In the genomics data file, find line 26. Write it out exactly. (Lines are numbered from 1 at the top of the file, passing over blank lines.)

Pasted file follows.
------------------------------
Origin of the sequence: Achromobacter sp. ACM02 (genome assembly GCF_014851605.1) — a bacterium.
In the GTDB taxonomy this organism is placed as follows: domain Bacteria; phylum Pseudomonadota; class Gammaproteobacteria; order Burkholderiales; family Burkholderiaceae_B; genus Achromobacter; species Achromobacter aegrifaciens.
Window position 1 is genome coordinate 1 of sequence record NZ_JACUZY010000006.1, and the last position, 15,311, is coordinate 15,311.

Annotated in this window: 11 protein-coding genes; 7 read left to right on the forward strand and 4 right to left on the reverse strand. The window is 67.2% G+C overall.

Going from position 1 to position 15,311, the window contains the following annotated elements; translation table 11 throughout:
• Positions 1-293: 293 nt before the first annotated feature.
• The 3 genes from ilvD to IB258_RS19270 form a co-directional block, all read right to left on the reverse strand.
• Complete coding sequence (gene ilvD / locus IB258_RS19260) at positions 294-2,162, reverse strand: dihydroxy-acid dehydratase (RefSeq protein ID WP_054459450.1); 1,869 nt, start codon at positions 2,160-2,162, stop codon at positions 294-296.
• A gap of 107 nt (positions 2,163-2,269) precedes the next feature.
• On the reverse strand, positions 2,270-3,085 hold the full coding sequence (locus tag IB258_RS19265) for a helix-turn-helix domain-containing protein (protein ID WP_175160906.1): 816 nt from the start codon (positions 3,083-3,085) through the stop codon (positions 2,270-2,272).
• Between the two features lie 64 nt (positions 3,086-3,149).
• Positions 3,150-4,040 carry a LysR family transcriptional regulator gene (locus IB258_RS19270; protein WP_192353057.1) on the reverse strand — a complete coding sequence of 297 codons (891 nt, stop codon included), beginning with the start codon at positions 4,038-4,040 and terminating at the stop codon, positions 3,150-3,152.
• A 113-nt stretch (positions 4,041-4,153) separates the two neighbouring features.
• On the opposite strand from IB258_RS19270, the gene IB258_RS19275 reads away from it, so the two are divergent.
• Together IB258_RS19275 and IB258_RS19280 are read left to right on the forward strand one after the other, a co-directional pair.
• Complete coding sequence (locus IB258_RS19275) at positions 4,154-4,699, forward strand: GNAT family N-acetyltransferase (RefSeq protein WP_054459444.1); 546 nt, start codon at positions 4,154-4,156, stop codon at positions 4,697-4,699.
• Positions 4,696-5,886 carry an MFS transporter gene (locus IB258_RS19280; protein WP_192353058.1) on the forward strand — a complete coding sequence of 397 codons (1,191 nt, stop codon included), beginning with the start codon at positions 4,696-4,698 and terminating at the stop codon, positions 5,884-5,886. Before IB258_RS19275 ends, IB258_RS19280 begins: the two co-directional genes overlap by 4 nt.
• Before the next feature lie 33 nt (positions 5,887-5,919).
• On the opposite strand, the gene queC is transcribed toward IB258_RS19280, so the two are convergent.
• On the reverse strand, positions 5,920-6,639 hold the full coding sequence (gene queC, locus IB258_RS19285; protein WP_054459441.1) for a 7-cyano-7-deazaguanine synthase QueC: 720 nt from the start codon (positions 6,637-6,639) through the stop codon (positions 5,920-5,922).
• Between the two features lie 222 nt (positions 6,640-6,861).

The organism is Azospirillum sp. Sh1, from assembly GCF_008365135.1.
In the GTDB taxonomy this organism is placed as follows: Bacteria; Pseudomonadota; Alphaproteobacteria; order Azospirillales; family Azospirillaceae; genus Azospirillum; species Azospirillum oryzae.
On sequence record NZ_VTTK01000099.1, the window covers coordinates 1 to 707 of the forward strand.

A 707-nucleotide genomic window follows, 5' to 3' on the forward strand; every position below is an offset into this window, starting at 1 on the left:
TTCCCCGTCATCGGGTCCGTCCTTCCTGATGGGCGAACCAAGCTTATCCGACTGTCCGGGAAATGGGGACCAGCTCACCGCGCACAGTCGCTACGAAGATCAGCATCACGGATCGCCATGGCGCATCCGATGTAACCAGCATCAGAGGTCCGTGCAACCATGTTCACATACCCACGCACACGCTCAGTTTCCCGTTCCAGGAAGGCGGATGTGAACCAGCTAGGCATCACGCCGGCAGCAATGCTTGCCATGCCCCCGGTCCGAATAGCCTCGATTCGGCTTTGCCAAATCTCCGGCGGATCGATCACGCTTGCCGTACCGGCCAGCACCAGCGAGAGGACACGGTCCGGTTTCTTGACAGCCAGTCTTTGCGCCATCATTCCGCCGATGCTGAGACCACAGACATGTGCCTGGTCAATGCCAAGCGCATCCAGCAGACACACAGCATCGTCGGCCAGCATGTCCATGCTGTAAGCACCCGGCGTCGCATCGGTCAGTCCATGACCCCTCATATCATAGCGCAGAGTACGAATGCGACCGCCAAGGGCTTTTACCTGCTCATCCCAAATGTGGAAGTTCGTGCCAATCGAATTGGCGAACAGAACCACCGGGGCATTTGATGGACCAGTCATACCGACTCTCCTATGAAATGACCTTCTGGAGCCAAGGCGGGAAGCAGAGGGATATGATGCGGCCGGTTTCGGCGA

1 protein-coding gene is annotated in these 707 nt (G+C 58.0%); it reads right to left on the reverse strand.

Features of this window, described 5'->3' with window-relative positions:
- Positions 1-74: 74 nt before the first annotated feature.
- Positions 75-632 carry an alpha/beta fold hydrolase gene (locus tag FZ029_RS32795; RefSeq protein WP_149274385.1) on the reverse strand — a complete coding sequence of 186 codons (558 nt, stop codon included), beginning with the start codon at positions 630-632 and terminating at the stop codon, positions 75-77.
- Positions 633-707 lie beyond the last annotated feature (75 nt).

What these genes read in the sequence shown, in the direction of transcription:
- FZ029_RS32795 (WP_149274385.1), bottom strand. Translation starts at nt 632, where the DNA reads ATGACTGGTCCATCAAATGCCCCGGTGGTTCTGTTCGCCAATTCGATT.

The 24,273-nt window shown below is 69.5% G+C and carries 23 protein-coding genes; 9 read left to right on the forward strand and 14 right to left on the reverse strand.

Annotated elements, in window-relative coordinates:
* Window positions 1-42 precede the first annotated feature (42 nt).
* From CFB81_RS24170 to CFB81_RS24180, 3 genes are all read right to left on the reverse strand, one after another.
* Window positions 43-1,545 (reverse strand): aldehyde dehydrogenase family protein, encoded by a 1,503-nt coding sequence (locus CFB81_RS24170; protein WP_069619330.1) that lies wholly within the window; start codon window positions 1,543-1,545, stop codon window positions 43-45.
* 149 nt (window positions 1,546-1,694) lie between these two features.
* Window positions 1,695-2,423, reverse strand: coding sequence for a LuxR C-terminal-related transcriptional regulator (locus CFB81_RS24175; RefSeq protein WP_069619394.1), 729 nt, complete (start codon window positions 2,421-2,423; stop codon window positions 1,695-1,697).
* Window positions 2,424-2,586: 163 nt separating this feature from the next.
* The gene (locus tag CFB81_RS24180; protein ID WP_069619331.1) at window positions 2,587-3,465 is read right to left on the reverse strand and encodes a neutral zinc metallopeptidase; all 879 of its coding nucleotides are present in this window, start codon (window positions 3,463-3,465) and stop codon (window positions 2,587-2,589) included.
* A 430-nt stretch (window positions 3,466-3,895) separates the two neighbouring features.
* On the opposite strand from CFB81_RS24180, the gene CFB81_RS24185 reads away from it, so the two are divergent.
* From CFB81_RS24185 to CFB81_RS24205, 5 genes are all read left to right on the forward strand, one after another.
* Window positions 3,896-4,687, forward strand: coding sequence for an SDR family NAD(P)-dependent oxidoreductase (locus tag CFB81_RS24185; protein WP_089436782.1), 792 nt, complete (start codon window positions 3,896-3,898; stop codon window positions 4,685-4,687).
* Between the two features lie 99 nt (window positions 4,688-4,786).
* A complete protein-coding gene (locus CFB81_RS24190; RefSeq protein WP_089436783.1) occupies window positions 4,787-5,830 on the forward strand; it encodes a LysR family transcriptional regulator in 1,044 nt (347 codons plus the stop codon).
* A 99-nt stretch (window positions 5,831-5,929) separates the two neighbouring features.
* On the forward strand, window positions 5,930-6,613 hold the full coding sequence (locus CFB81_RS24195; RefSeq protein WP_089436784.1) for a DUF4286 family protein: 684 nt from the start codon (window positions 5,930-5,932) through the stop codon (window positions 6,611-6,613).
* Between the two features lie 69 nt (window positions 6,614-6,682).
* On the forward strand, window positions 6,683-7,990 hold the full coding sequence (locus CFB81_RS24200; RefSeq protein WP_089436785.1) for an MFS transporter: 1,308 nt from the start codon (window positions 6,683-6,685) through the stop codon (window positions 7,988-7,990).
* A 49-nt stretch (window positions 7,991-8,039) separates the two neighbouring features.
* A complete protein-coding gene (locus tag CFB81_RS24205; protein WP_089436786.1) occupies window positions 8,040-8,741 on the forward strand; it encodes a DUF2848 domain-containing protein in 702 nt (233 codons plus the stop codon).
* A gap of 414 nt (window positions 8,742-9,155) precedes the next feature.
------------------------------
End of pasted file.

TTCCCCGTCATCGGGTCCGTCCTTCCTGATGGGCGAACCAAGCTTATCCGACTGTCCGGGAAATGGGGACCAGCTCACCGCGCACAGTCGCTACGAAGATCAGCATCACGGATCGCCATGGCGCATCCGATGTAACCAGCATCAGAGGTCCGTGCAACCATGTTCACATACCCACGCACACGCTCAGTTTCCCGTTCCAGGAAGGCGGATGTGAACCAGCTAGGCATCACGCCGGCAGCAATGCTTGCCATGCCCCCGGTCCGAATAGCCTCGATTCGGCTTTGCCAAATCTCCGGCGGATCGATCACGCTTGCCGTACCGGCCAGCACCAGCGAGAGGACACGGTCCGGTTTCTTGACAGCCAGTCTTTGCGCCATCATTCCGCCGATGCTGAGACCACAGACATGTGCCTGGTCAATGCCAAGCGCATCCAGCAGACACACAGCATCGTCGGCCAGCATGTCCATGCTGTAAGCACCCGGCGTCGCATCGGTCAGTCCATGACCCCTCATATCATAGCGCAGAGTACGAATGCGACCGCCAAGGGCTTTTACCTGCTCATCCCAAATGTGGAAGTTCGTGCCAATCGAATTGGCGAACAGAACCACCGGGGCATTTGATGGACCAGTCATACCGACTCTCCTATGAAATGACCTTCTGGAGCCAAGGCGGGAAGCAGAGGGATATGATGCGGCCGGTTTCGGCGA